Cricket Australia will assess if the selection criteria used for the men's team promotes potential too much over on-field performance, as the debate intensifies whether a group of players at state level are being overlooked when they could be better suited for a struggling Test side.
The recall of Marnus Labuschagne, who has averaged 28 with the bat this season in the Sheffield Shield and nearly 60 with the ball, and his elevation to the No. 3 position for the fourth Test against India, has again thrown the spotlight on what parameters the selectors use to make their judgements.
Australia head coach Justin Langer recently referenced that those players pushing for Test selection with the bat are only averaging in the 30s, which appears to ignore the likes of Matthew Wade (571 runs at 63.44) and Joe Burns (472 at 47.20), despite the ongoing struggle to find a top order that can compete in the absence of Steven Smith and David Warner. Of the top 10 Sheffield Shield run scorers so far this season, two of them are in the Test side (Marcus Harris and Shaun Marsh) while of the other eight six are averaging over 40.
"Over the last decade or so there has been some suggestion that perhaps potential may have played more of role in selections than previously and I think that's a good question for us to ask," Kevin Roberts, the Cricket Australia CEO, told SEN Radio on the second day in Sydney. "I'm not saying we have it way out of whack at the moment, but they are important questions to ask ourselves. Are we placing enough emphasis on performance - potential is important but, as they say, potential never won a game.
"A 35-year-old athlete today is probably quite similar to a 25-year-old athlete of say 20 years ago when I was playing and we have to be conscious of that. A lot of cricketers reach their potential in their late 20s, even early 30s. It's really important to identify young talent, the next Ricky Ponting if you like, but for other players who are not the next Ponting, I think it's important we have a system that inspires them to stay in it and inspires them to feel like they have opportunities when they are reaching the peak of their careers."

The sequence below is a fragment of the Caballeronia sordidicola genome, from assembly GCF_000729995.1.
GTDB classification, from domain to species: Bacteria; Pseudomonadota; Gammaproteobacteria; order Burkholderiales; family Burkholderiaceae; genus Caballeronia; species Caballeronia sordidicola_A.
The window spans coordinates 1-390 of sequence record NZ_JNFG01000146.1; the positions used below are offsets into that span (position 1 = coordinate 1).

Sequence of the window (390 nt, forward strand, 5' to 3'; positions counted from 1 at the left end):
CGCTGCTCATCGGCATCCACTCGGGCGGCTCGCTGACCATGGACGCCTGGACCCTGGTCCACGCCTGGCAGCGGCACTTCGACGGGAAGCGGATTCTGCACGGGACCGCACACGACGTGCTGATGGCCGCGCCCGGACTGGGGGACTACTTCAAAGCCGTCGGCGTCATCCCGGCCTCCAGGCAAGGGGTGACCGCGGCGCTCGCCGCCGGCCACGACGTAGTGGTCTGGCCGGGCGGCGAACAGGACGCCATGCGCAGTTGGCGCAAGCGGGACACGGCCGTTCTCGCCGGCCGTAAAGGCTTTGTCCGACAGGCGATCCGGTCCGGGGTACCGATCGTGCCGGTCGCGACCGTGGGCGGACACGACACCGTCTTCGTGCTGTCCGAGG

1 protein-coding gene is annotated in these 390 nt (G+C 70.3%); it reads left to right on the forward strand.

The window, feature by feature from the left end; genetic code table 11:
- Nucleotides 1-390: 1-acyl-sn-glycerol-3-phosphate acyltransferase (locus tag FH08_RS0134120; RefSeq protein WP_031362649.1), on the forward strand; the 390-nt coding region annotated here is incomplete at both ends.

The structure of the Australian domestic season will also be looked at, although it seems unlikely there will be any solution to the clash of the BBL with the Test summer which leaves players without any red-ball cricket to state their case of selection or recall, but Roberts denied that was a major shift in position.
"One of things we really need to look at is how do we give maximum respect to domestic competition as a foundation for our international teams both male and female, making sure our national programme compliments our domestic competitions rather than collide with them. That's not easy, but we can really elevate the focus on our domestic competitions and make sure they are the best nursery for our international players.
"I wouldn't suggest it's a backflip or significant change of direction. We need to look at the challenge that is scheduling, how do we optimise that, how do we make sure the best players are available for domestic competition. We know international players have a very heavy schedule and we know their availability is limited, but we can do our best to optimise our scheduling to make sure it provides the best grounding possible."
Roberts also said there would be ongoing discussions with Langer over how to prioritise the on-field demands of the next two years which includes the World Cup, Ashes and World T20. An indication of the juggle of resource taking place was the omission of Mitchell Starc, Pat Cummins and Josh Hazlewood from the one-day squad to face India.
"One of things I'll be discussing with Justin, and I've started in recent weeks, is that everything is important but how can we make sure we are having our best possible crack at the ODI World Cup, then the Ashes and then T20 World Cup rather than the caravans just rolling on from one series to the next. We need to really determine what is most important and ensure Australian cricket is performing at its best at those junctures."